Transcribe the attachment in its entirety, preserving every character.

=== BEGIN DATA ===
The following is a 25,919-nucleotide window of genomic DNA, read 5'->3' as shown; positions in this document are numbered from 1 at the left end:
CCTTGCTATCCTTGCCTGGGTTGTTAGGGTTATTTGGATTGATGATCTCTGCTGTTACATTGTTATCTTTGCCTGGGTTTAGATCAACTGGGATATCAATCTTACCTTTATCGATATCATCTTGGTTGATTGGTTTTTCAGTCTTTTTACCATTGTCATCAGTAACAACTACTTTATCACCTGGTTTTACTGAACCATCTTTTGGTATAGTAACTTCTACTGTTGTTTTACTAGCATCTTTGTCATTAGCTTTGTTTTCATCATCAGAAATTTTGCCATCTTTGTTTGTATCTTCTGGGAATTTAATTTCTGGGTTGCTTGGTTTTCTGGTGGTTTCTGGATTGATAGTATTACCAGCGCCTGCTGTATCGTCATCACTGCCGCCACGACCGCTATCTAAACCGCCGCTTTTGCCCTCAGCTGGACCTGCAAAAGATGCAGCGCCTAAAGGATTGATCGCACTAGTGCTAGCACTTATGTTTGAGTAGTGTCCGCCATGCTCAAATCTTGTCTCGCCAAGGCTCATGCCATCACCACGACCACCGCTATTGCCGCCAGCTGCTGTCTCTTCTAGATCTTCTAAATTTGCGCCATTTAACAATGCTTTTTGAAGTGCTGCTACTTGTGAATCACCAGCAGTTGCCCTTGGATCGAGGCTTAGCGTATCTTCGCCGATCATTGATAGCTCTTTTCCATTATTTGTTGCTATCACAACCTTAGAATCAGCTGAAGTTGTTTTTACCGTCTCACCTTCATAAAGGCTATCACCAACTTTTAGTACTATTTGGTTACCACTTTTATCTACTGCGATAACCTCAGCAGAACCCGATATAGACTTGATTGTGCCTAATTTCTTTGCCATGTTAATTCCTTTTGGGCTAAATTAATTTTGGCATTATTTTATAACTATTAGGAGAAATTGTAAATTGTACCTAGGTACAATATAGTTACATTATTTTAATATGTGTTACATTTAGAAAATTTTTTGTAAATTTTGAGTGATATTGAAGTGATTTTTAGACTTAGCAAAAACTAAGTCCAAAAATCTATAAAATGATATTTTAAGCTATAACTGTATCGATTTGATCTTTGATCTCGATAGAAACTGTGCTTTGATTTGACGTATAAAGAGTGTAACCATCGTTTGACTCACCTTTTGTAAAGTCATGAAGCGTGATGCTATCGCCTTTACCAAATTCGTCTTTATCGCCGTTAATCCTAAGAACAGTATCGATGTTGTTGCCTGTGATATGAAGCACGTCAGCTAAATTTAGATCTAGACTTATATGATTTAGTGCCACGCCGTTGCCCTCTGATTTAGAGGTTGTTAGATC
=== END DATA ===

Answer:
The following is a 25,919-nucleotide window of genomic DNA, read 5'->3' as shown; positions in this document are numbered from 1 at the left end:
CCTTGCTATCCTTGCCTGGGTTGTTAGGGTTATTTGGATTGATGATCTCTGCTGTTACATTGTTATCTTTGCCTGGGTTTAGATCAACTGGGATATCAATCTTACCTTTATCGATATCATCTTGGTTGATTGGTTTTTCAGTCTTTTTACCATTGTCATCAGTAACAACTACTTTATCACCTGGTTTTACTGAACCATCTTTTGGTATAGTAACTTCTACTGTTGTTTTACTAGCATCTTTGTCATTAGCTTTGTTTTCATCATCAGAAATTTTGCCATCTTTGTTTGTATCTTCTGGGAATTTAATTTCTGGGTTGCTTGGTTTTCTGGTGGTTTCTGGATTGATAGTATTACCAGCGCCTGCTGTATCGTCATCACTGCCGCCACGACCGCTATCTAAACCGCCGCTTTTGCCCTCAGCTGGACCTGCAAAAGATGCAGCGCCTAAAGGATTGATCGCACTAGTGCTAGCACTTATGTTTGAGTAGTGTCCGCCATGCTCAAATCTTGTCTCGCCAAGGCTCATGCCATCACCACGACCACCGCTATTGCCGCCAGCTGCTGTCTCTTCTAGATCTTCTAAATTTGCGCCATTTAACAATGCTTTTTGAAGTGCTGCTACTTGTGAATCACCAGCAGTTGCCCTTGGATCGAGGCTTAGCGTATCTTCGCCGATCATTGATAGCTCTTTTCCATTATTTGTTGCTATCACAACCTTAGAATCAGCTGAAGTTGTTTTTACCGTCTCACCTTCATAAAGGCTATCACCAACTTTTAGTACTATTTGGTTACCACTTTTATCTACTGCGATAACCTCAGCAGAACCCGATATAGACTTGATTGTGCCTAATTTCTTTGCCATGTTAATTCCTTTTGGGCTAAATTAATTTTGGCATTATTTTATAACTATTAGGAGAAATTGTAAATTGTACCTAGGTACAATATAGTTACATTATTTTAATATGTGTTACATTTAGAAAATTTTTTGTAAATTTTGAGTGATATTGAAGTGATTTTTAGACTTAGCAAAAACTAAGTCCAAAAATCTATAAAATGATATTTTAAGCTATAACTGTATCGATTTGATCTTTGATCTCGATAGAAACTGTGCTTTGATTTGACGTATAAAGAGTGTAACCATCGTTTGACTCACCTTTTGTAAAGTCATGAAGCGTGATGCTATCGCCTTTACCAAATTCGTCTTTATCGCCGTTAATCCTAAGAACAGTATCGATGTTGTTGCCTGTGATATGAAGCACGTCAGCTAAATTTAGATCTAGACTTATATGATTTAGTGCCACGCCGTTGCCCTCTGATTTAGAGGTTGTTAGATC